In the official blog post of the service, the excuse for taking this action was to facilitate the sharing of information between Instagram and Facebook:
Now what this really means in practice is that Facebook will have access to Instagram profile and image information and be able to share it with advertising companies, as the company intends to make Instagram a profitable service by including advertisements on the site.
Another rather bold point is the fact that these new company rules are the power to freely exploit users' images without having to pay for them. Thus, Instagram becomes the copyright owner of the photographs and may use them commercially in any way they choose, including transferring the right to business partners.
In fact, this is not new to Facebook users, as the company reserves the right to posts and images posted on the service.
It appears that if the images posted to your profile are set to private, you do not risk having an image of you on the cover of a Facebook ad or one of the thousands of Mark Zuckerberg social network partner companies.
Profile> Settings> Photo Privacy
When you use a service, there are often charges that are paid in kind. In the case of Instagram and Facebook, these are services that claim to be free, but increasingly shows that to enjoy their platforms, users pay a very high price. Remember, when the free product, make no mistake, because the product you.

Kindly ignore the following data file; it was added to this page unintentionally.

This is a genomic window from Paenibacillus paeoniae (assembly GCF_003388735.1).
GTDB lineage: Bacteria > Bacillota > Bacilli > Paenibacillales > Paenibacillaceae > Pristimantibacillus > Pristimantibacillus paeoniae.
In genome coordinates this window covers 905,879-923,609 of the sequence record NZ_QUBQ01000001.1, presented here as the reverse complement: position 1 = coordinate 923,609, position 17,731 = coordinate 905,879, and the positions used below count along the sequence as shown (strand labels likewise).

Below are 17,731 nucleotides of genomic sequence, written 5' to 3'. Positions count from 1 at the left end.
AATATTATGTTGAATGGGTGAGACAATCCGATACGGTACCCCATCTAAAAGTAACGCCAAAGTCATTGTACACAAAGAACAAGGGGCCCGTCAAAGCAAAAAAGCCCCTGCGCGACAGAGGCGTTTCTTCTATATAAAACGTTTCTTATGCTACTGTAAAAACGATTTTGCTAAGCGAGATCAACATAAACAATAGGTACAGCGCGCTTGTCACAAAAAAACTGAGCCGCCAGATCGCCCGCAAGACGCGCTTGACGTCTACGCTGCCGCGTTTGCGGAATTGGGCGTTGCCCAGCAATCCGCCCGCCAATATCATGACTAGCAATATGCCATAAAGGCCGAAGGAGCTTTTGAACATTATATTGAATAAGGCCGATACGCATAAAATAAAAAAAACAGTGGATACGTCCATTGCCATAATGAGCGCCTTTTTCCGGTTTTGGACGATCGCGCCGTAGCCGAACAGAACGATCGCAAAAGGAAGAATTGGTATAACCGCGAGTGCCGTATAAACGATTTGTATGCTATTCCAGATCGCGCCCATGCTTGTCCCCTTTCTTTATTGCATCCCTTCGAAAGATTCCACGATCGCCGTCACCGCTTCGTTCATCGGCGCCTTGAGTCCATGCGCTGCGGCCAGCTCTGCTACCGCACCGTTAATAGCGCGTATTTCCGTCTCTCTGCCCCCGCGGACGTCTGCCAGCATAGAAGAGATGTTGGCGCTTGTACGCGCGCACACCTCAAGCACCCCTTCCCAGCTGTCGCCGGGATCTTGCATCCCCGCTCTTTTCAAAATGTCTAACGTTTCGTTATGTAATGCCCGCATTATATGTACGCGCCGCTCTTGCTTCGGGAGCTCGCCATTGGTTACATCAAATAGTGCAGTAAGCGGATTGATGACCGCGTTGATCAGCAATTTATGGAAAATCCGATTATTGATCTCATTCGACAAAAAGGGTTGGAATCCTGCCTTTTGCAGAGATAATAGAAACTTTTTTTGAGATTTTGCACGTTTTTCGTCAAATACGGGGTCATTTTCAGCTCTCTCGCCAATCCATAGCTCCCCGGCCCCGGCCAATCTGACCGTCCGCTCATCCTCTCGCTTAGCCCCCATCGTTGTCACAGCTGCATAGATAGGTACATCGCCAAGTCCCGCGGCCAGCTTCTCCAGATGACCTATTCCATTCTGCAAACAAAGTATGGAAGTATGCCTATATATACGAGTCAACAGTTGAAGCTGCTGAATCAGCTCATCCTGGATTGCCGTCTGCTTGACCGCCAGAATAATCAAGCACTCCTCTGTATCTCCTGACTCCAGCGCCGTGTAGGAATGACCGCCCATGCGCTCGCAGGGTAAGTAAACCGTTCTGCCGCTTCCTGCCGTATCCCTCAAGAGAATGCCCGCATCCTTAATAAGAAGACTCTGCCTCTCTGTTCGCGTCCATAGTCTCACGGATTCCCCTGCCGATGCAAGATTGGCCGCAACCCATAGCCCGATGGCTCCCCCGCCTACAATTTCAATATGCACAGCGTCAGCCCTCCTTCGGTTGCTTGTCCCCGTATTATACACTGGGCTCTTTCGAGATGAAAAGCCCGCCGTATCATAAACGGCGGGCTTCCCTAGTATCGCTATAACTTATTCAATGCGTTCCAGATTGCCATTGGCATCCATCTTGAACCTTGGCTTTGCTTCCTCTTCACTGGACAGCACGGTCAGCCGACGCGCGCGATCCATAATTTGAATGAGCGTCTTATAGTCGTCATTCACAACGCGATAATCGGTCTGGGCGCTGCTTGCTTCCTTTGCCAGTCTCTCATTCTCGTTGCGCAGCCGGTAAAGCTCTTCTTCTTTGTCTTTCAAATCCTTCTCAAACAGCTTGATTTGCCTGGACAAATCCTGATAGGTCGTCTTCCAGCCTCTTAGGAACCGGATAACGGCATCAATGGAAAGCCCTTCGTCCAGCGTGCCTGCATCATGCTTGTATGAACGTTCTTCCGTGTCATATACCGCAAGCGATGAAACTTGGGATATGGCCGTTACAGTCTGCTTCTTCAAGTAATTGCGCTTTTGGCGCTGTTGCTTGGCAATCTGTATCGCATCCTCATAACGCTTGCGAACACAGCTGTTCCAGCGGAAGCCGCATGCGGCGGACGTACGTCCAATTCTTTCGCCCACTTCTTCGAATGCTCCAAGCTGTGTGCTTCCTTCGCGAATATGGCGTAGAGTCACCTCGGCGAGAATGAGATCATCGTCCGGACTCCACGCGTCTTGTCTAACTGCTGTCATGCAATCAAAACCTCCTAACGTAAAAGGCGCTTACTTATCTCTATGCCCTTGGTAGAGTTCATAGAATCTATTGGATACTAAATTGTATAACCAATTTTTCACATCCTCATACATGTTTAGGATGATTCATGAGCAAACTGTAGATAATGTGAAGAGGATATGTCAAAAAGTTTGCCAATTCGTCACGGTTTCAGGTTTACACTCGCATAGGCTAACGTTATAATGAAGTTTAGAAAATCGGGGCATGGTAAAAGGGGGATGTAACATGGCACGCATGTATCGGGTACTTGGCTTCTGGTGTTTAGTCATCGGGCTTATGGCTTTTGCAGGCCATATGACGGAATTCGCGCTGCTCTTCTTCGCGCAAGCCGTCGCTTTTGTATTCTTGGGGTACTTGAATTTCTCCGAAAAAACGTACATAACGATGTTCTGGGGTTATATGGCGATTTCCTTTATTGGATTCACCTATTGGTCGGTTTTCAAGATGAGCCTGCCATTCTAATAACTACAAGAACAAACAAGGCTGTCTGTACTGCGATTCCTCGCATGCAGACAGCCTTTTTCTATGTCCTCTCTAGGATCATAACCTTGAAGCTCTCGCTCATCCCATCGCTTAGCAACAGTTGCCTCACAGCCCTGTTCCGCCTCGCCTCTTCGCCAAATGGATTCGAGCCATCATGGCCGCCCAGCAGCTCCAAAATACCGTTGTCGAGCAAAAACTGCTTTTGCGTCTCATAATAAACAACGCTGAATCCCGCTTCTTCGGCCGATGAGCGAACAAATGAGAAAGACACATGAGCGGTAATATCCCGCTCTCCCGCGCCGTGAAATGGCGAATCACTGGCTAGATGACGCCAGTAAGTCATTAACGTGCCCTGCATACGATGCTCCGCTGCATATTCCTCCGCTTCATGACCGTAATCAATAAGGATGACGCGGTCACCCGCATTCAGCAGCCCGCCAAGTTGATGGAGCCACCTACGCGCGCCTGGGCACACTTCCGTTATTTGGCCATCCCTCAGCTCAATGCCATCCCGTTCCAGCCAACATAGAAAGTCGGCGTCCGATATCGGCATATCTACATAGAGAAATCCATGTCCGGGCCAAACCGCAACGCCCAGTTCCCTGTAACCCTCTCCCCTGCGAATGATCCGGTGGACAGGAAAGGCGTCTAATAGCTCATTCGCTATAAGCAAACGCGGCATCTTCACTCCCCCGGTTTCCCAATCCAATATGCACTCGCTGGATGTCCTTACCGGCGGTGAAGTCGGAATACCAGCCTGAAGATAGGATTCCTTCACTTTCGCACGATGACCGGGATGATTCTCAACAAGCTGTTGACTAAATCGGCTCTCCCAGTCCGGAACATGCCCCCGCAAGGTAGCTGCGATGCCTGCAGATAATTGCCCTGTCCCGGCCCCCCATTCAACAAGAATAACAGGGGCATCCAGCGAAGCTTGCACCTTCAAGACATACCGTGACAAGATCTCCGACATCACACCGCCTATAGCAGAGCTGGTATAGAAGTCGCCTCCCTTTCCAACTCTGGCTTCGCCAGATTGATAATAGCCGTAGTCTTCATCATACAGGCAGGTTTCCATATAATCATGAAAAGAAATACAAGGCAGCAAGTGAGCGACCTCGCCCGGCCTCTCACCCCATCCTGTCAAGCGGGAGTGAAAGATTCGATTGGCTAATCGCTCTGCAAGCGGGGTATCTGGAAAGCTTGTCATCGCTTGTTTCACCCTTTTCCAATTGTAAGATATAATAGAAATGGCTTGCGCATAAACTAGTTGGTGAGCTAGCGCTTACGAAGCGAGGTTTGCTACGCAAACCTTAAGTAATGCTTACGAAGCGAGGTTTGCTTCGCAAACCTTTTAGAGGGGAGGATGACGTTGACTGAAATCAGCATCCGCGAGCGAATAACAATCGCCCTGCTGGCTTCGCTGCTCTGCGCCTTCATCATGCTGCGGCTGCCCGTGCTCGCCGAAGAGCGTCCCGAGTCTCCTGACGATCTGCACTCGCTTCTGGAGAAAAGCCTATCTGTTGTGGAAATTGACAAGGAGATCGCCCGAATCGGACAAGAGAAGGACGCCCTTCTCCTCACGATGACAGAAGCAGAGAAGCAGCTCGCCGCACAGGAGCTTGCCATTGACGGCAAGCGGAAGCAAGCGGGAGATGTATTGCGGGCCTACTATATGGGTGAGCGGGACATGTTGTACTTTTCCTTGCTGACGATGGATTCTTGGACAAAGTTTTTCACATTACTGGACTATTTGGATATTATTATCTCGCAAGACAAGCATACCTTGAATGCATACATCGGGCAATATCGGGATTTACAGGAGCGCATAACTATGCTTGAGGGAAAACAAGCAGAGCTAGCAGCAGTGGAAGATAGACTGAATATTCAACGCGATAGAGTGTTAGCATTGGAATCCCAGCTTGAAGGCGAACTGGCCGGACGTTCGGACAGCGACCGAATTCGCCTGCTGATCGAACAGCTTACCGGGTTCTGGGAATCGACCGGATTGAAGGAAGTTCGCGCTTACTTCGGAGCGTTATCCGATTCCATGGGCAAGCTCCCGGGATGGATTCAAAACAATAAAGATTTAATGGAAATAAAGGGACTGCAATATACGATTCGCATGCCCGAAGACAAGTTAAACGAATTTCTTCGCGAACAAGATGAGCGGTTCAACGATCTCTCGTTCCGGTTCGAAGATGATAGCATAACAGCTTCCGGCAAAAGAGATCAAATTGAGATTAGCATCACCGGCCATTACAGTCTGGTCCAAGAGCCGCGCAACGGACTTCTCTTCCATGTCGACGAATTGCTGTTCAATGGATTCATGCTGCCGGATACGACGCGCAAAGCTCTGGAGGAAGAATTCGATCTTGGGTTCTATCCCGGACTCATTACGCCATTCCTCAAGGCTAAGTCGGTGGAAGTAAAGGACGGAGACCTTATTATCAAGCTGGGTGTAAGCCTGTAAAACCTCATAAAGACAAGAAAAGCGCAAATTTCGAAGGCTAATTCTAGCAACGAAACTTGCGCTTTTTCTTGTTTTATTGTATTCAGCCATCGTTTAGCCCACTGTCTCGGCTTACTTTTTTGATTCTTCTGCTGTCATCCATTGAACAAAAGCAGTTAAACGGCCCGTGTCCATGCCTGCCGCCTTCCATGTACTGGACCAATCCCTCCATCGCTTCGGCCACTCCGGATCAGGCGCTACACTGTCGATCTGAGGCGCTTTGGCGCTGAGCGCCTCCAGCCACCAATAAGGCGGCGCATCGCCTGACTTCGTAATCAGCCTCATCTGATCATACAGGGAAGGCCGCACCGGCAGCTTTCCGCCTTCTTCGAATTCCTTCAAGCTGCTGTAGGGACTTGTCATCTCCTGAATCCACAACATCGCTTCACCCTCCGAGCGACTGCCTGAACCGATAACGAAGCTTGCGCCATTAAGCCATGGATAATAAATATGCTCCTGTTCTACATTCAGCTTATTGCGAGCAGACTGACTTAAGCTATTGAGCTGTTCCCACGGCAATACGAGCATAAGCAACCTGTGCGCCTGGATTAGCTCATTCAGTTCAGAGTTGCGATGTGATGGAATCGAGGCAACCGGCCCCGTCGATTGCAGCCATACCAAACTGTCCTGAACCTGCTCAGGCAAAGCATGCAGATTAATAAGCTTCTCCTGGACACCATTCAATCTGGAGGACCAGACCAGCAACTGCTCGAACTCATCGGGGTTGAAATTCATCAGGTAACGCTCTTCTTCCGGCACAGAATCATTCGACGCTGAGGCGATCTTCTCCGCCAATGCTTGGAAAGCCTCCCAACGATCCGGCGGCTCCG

According to Kurt Opsahl of the Electronic Frontier Foundation, there is no term that identifies what happens if a user terminates the service account after January 16, 2013, which raises the question that, in this case, that same user can grant Facebook has an irrevocable right to sell these images in perpetual form.
Finally, the option to continue using the Instagram services of each user registered in the platform. Today, December 18, 2012, it's been six days since I closed my Facebook account for not agreeing with the company's policy, among other things. Today, December 18, 2012, we are no longer part of Instagram either. As I said, it is a question that should be taken by each of the users, whether or not to use a service that demands too much personal information.
Image: knipseline / pixelio.de
Additional sources: Cnet; EFF; Bits Blog NY Times; Instagram; St. Paul's Sheet